Periosteal chondroma of the pediatric cervical spine

Case report

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Periosteal chondromas located in the spine are rare. The authors document an even more infrequent occurrence of a recurrent periosteal chondroma in the cervical spine of a 6-year-old boy. During the operation, a giant (> 7 cm in diameter) periosteal chondroma with involvement of the C-5 and C-6 vertebral bodies was resected. The vertebral column was reconstructed with anterior-posterior instrumentation. The pathological examination revealed that the tumor consisted of chondroid tissue with typical chondrocytes, confirming the diagnosis of periosteal chondroma.

Abbreviation used in this paper: VB = vertebral body.

Article Information

Address correspondence to: Andrew Jea, M.D., Division of Pediatric Neurosurgery, Department of Neurosurgery, Texas Children's Hospital, Baylor College of Medicine, Houston, Texas 77030. email:

© AANS, except where prohibited by US copyright law.



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    Preoperative axial (left) and parasagittal (right) CT scans with contrast showing the same mass with calcifications and arising from the C-5 and C-6 VBs with intrusion into the C5–6 disc space and neural foramen.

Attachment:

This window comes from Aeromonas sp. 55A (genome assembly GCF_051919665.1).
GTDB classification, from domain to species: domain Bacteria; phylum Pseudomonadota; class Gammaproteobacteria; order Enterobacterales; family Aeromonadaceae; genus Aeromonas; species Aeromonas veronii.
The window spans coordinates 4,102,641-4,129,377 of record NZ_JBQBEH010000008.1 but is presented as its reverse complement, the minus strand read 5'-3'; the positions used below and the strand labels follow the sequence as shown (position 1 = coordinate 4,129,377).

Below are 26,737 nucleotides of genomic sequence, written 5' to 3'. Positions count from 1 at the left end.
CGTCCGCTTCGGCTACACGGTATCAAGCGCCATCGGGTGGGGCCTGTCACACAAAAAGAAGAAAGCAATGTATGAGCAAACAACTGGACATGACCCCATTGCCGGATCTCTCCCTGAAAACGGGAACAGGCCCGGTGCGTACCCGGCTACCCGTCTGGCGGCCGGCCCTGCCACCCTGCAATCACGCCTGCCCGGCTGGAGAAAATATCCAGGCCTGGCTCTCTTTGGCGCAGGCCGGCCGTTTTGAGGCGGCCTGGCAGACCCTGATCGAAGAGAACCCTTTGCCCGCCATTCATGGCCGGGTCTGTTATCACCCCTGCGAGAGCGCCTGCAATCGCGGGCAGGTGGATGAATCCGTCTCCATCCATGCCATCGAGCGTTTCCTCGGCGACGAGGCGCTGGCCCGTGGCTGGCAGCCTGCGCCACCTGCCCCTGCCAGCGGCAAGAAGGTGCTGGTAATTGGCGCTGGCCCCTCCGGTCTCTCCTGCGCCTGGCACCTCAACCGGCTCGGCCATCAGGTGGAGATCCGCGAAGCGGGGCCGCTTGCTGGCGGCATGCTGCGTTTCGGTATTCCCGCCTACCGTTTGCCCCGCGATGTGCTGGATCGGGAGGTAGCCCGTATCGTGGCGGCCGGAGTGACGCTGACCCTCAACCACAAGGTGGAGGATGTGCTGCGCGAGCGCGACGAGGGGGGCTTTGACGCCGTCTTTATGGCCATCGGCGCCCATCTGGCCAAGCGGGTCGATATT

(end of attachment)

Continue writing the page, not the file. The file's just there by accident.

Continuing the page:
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    Preoperative axial T2-weighted (upper) and parasagittal T1-weighted (lower) MR images obtained after Gd administration, demonstrating a large right neck mass shifting the tracheoesophageal bundle and carotid artery and internal jugular vein and related to the C-5 and C-6 VBs with near-obliteration of the vertebral artery and C-6 nerve root

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    Photomicrographs showing a well-differentiated benign cartilaginous tumor with no region of increased cellularity or mitotic activity consistent with a periosteal chondroma. H & E, original magnification × 100 (A) and × 400 (B).

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    Postoperative axial (upper) and sagittal (lower) T2-weighted MR images showing complete resection of the chondroma.

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    Cervical spine radiographs (anteroposterior [A] and lateral [B] views) at the 3-month follow-up demonstrating anterior-posterior reconstruction of the vertebral column.



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